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Antenna Engineering Vancouver

White Paper:
Mobile antenna design and performance

Aaron B. Logan
Field Applications Engineer

June 16, 2009
White Paper: Mobile Antenna Design Date Start: 6/16/2009
Report Author: Aaron B. Logan

Abstract

Quarter-wave monopoles, half-wave dipoles, and axial collinear arrays are the three

primary types of antennas used for mobile applications. These antennas have distinct electrical

and mechanical differences and costs associated with each design. Exploring a few fundamental

concepts is critical to understanding the differences and trade-offs involved with each type of

antenna. Consumer-specific considerations such as height, performance and cost trade-offs are

also explored to enables a consumer to select the right antenna for their application.

Antenna Fundamentals

Before focusing on the differences between these types of antennas, a few antenna

fundamentals must be reviewed. Mobile radios require the antenna to be designed for the same

electrical frequency as the radio itself in order to operate properly. The frequency (f) of a radio

wave is the number of cycles the wave transverses a full cycle in one second. To visualize this

concept, Figure 1 shows an image of a 10 Hertz (Hz) cycle displayed over the course of two

seconds.

Figure 1: 10Hz cycle over 2 seconds
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White Paper: Mobile Antenna Design Date Start: 6/16/2009
Report Author: Aaron B. Logan

Knowing the frequency is critical for defining what the wavelength of an antenna is. The

wavelength is the distance the radio frequency travels during one cyclic period. Radio waves

travel at the speed of light which is approximately 300,000 kilometers per second. The

relationship of wavelength versus frequency is inversely proportional (Schmitt, 2002). This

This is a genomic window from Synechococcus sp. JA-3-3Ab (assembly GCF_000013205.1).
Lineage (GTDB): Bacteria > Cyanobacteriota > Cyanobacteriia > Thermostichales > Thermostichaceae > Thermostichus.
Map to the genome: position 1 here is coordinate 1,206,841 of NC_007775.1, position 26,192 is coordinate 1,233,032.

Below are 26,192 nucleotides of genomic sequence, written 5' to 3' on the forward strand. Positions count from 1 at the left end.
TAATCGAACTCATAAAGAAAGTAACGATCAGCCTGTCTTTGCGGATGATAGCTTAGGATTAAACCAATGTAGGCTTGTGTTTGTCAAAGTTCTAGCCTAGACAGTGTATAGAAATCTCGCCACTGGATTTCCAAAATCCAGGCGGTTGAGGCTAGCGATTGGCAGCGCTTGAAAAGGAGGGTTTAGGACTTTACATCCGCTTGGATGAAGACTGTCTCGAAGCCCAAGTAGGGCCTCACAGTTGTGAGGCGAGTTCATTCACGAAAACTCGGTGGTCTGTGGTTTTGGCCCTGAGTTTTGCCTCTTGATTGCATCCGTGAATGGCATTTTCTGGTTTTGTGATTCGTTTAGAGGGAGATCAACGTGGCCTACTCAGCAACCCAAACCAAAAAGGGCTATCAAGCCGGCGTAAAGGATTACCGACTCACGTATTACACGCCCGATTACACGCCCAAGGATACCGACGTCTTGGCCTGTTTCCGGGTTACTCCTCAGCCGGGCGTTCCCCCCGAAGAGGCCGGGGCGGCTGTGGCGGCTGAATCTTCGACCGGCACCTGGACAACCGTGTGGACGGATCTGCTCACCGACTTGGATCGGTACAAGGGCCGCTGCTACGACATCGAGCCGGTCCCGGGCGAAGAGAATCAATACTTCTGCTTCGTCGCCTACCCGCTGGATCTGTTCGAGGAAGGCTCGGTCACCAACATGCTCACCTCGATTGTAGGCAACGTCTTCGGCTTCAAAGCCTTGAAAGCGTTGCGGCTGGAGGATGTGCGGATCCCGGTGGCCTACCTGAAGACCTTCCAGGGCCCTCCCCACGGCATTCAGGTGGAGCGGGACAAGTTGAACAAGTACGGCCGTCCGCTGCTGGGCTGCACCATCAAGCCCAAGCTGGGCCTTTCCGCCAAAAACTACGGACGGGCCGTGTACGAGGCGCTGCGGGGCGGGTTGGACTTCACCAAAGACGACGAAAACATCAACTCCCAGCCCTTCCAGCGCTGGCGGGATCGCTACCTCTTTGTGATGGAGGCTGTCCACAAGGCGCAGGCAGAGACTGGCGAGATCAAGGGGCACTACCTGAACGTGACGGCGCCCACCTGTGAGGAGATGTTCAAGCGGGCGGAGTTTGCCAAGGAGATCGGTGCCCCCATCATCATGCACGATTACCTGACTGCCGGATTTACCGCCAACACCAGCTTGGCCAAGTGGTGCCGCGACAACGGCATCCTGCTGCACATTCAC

means that as the frequency goes up, the wavelength gets shorter and when the frequency goes

down, the wavelength gets longer. Wavelength is commonly symbolized with the Greek letter

lambda (λ). To visualize this relationship, refer to Equation 1(Carr, 2002)..

Equation 1: Relationship of frequency vs. wavelength

It is important to state that the electrical wavelength is always shorter in coaxial cable

than in free-space (air) due to the physical properties of the cable such as the dielectric constant

between the conductors (Hall, 1991). Electrical length can be defined as the physical length

divided by the electrical length (Schmitt, 2002). With respect to mobile antenna design, the

electrical and physical lengths are used interchangeably as the difference between the two

lengths is small.

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White Paper: Mobile Antenna Design Date Start: 6/16/2009
Report Author: Aaron B. Logan

The fundamental differences between a quarter-wavelength monopole, a half-wavelength

dipole, and a collinear array become apparent when analyzing the voltage and current

distribution differences between the three. Voltages and currents exist on an antenna’s radiator

90° out of phase with each other. Figure 2 shows the phase relationship differences between

voltage and current. The feed point of a mobile antenna is the antenna mount itself, and as such,

most mobile antennas are considered to be “end-fed” structures (Hall, 1991). All end-fed

antennas are designed to have the peak voltage potential at the tip of the antennas where the

current is forced to a zero potential. It is this relationship that ties our monopoles, dipoles, and